Board Committee Evaluates Options for Energy Rating Incentive Program

May 7 – City staff will draft a proposal with updated qualifications for an incentive program designed to promote the construction of energy-efficient residential homes, following a recommendation from a city council committee on Thursday.

The Norman’s Home Energy Rating System/Energy Rating Index pilot program was implemented in July 2018 to encourage energy-efficient home building by providing credits to builders who exceed home energy code minimums. It has been renewed five times and is due to expire on June 30.

The program’s initial benchmark score was set at 65 and updated in 2021 to 51 to reflect current energy code trends.

From July 1, 2021 to April 30, 2022, there were 263 applicants to the HERS/ERI program. Twelve homes have received certificates of occupancy and none of those dozen have met the program’s benchmark score of 51. The number of applicants currently registered is 251.

The program credit is 14 cents per square foot of project area. Achieving the benchmark score of 51 means the builder pays 50% of the permit fee. The builder does not pay any permit fees with a score of 41 or less.

A state-level recommendation of 64 as the statewide minimum is currently in the Oklahoma legislature. The current Texas standard is 59, according to a staff presentation at Thursday’s meeting.

At a business and community affairs meeting on Thursday, city building official Greg Clark said city staff would draft a proposal to continue the program with an updated baseline of 57. He said said the city would have to exceed Oklahoma’s benchmark to be attractive as a way to cut costs. and incentivize to do more than the state standard.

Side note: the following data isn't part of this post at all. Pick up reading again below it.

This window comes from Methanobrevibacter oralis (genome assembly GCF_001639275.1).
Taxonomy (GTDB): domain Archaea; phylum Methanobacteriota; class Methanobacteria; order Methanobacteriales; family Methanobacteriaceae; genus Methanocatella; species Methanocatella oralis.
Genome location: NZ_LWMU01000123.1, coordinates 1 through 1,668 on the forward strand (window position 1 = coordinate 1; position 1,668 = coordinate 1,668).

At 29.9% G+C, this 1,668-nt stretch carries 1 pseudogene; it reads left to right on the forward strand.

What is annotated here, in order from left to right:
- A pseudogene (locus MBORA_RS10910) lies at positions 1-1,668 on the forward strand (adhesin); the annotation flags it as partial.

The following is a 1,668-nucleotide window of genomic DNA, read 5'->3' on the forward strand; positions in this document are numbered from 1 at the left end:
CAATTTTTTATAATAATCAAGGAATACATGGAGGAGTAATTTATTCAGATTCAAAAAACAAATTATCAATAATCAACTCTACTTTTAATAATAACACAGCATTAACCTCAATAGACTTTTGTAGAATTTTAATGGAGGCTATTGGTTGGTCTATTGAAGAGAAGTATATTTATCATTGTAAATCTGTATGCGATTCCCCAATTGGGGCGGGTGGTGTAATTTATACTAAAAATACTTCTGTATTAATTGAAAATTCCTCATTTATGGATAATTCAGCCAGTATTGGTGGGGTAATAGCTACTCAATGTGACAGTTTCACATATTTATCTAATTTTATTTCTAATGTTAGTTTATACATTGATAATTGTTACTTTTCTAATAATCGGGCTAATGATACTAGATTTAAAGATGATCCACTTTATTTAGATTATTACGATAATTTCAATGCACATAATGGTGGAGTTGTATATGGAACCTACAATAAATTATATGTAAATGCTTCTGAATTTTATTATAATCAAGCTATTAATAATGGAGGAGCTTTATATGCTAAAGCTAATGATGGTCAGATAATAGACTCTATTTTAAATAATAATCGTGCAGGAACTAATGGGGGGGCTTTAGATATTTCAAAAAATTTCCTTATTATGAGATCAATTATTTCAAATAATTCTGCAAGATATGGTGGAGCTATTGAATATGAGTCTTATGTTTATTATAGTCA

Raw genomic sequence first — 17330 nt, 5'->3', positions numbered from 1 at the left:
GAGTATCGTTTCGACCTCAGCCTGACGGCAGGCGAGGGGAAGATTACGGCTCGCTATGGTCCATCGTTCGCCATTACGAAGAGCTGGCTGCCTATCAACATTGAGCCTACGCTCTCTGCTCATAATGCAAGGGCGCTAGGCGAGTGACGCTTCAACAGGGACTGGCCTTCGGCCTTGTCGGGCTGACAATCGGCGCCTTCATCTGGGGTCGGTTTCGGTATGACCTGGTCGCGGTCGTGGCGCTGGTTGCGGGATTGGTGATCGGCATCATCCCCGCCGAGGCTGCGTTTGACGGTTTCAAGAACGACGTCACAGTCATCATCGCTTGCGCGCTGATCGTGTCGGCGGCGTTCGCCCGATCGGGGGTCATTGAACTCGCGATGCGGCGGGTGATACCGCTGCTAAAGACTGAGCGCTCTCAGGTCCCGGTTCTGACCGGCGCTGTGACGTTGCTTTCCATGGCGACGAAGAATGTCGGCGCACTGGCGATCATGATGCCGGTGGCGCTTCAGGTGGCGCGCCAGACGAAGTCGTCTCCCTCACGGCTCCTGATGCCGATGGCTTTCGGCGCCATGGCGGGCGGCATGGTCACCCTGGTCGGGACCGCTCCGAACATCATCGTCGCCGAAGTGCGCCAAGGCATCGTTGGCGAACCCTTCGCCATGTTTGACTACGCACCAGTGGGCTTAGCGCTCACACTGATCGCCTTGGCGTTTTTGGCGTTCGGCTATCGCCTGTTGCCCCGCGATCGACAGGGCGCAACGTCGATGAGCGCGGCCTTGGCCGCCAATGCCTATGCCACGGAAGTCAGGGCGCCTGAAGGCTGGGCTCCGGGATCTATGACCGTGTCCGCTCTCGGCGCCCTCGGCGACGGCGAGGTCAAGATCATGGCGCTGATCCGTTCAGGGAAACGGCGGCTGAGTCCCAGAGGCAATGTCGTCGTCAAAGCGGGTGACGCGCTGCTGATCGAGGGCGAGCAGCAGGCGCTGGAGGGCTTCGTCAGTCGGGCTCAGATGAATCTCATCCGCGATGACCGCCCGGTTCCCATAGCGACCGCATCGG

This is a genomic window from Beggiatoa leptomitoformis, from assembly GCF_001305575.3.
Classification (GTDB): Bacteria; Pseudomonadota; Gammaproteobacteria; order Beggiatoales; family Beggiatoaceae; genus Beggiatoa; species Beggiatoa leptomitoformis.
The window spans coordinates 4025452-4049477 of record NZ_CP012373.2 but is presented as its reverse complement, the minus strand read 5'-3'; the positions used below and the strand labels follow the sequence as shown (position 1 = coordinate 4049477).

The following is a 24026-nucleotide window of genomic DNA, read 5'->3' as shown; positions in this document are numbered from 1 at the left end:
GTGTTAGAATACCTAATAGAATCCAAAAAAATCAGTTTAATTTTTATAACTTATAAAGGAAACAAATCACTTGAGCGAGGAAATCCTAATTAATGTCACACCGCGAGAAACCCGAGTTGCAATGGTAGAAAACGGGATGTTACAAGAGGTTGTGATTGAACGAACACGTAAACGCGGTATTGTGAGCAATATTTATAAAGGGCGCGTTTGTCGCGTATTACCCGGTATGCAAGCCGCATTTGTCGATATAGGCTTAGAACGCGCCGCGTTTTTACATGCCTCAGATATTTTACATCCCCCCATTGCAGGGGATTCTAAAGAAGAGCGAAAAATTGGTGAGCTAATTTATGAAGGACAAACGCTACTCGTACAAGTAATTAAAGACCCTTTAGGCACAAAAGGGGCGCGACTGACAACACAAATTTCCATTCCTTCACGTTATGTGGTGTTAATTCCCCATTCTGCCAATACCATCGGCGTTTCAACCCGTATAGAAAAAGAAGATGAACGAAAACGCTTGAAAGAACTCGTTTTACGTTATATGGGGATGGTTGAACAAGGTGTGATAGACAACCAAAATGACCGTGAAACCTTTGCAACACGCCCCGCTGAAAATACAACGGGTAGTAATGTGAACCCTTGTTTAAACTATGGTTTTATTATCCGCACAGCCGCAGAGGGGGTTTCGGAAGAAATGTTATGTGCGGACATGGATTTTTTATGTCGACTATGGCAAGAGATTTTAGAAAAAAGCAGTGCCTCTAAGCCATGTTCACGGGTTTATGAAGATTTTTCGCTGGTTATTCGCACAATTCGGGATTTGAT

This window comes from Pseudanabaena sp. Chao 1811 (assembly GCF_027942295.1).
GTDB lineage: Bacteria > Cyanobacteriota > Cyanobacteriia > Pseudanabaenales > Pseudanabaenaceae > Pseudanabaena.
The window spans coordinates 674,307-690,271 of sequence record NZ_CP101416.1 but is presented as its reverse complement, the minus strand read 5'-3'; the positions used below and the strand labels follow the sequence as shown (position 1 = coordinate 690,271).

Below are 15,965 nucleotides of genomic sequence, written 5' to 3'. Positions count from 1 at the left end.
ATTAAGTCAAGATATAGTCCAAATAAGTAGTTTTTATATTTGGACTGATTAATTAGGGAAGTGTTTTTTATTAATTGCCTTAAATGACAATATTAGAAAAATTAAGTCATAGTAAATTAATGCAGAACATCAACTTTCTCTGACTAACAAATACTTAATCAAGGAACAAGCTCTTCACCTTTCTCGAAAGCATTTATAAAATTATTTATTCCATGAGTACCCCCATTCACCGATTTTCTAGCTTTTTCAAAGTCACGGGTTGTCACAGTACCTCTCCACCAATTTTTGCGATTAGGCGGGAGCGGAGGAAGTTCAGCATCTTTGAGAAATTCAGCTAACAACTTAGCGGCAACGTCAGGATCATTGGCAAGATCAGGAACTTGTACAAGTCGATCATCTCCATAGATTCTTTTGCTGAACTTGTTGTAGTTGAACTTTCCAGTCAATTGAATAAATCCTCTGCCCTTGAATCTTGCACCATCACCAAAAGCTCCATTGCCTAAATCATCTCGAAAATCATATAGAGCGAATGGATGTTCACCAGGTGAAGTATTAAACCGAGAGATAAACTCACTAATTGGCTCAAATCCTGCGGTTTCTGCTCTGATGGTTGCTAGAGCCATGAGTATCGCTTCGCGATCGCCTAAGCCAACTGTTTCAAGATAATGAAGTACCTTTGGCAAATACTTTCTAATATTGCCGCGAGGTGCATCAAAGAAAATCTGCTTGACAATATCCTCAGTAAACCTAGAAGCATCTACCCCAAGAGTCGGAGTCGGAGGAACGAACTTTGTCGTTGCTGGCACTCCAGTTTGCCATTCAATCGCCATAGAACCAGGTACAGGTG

The new benchmark would still incentivize doing more than the bare minimum to comply with the state and exceed the Texas standard, Clark said.

Letting the program expire to see if the statewide recommendation passes this fall would mean more time to collect data points.

A second option is to keep the benchmark at 51, which is consistent with the 2015 and 2021 codes, and is a more efficient benchmark than the state’s recommendation.

Most committee members supported the idea of ​​continuing the program, but changing the benchmark to 57 while increasing the duration of the pilot program to 2 years to ensure a larger sample of participants in the next reassessment period.

“If it costs us nothing to do it and it’s an optional program, I say we keep it,” Ward 5 Councilor Rarchar Tortorello said. “The cost of energy is not that high in Oklahoma and relatively cheap compared to our neighbors, but I think every time we save for the future and every innovation we consider can come from Oklahoma, especially Norman, I think that benefits us all.”

Ward 8 Matt Peacock said it was important to ensure the scheme progresses in a way that will ensure that an investment in energy efficient building materials provides a worthwhile incentive for builders. As the benchmark number for efficiency decreases, the cost of materials to reach that number increases.

Jeff Elkins covers business, life and community stories for The Transcript. Reach him at [email protected] or @JeffElkins12 on Twitter.

Ryan H. Bowman